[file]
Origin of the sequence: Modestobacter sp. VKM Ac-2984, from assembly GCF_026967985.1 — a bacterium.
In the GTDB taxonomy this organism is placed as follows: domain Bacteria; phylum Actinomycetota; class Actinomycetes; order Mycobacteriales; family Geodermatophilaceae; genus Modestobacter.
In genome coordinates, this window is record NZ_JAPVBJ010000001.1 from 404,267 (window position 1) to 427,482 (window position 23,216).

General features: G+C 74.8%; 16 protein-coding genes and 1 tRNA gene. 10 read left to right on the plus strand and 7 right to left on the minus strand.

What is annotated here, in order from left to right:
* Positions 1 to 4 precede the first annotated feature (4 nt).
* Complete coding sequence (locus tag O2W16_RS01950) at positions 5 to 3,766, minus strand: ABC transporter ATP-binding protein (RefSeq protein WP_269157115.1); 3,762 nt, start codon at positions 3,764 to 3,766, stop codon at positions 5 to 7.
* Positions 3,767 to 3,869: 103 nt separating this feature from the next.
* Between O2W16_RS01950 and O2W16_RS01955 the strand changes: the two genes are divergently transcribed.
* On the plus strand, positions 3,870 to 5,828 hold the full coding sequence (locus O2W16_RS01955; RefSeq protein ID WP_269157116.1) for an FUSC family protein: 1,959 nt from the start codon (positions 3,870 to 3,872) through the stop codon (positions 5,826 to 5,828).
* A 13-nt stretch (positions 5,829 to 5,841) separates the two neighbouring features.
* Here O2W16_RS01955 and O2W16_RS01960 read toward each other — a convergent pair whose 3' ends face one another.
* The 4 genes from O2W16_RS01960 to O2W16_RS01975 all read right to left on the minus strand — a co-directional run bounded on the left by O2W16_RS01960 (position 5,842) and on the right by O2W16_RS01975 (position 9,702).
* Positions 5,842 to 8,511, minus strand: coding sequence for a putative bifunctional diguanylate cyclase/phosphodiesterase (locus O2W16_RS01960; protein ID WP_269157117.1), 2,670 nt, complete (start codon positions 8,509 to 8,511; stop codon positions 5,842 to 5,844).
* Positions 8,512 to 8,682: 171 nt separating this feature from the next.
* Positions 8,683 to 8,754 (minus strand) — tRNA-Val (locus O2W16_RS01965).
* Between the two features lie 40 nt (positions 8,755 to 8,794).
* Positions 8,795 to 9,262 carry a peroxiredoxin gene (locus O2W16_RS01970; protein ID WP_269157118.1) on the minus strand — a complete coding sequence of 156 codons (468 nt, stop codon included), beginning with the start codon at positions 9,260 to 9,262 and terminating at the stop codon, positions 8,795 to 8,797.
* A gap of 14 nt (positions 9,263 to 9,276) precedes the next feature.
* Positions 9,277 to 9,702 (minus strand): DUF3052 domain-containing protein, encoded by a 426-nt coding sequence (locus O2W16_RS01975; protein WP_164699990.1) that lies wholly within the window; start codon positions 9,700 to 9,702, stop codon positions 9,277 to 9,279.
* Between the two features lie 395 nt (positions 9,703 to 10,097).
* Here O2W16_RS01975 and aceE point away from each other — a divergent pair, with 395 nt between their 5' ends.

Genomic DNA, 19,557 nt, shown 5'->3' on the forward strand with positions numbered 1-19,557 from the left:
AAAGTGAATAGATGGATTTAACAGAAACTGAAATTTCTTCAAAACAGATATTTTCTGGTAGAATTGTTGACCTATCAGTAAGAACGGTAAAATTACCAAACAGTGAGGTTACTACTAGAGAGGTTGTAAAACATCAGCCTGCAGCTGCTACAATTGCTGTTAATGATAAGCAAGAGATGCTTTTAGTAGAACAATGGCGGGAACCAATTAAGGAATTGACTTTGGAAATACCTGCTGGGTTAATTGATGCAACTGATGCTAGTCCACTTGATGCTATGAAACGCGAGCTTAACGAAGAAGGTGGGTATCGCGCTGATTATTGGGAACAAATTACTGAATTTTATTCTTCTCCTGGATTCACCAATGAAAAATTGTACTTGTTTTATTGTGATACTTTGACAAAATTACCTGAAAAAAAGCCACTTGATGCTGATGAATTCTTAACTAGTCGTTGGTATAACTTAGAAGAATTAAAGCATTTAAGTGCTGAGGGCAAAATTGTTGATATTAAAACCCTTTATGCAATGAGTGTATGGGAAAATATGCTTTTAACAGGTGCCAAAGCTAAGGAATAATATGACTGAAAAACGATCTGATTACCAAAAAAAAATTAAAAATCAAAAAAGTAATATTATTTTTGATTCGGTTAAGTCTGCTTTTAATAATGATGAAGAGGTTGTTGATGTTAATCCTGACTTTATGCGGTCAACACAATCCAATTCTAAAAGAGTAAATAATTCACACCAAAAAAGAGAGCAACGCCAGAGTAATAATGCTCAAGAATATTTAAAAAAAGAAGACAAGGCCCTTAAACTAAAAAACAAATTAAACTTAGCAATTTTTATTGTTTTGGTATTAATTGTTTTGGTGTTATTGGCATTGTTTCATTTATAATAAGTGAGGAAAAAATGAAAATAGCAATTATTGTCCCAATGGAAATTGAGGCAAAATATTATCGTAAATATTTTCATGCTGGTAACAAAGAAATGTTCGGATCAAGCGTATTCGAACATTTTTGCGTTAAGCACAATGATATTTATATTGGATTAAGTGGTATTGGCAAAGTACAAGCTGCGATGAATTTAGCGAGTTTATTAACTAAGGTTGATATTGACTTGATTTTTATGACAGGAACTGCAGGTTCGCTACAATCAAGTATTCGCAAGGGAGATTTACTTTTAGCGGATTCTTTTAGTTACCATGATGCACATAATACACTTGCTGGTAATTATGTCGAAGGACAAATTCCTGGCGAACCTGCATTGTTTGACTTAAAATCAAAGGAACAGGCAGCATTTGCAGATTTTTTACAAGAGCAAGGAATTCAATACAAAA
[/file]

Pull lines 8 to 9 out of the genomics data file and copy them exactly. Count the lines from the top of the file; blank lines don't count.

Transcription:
* Positions 3,767 to 3,869: 103 nt separating this feature from the next.
* Between O2W16_RS01950 and O2W16_RS01955 the strand changes: the two genes are divergently transcribed.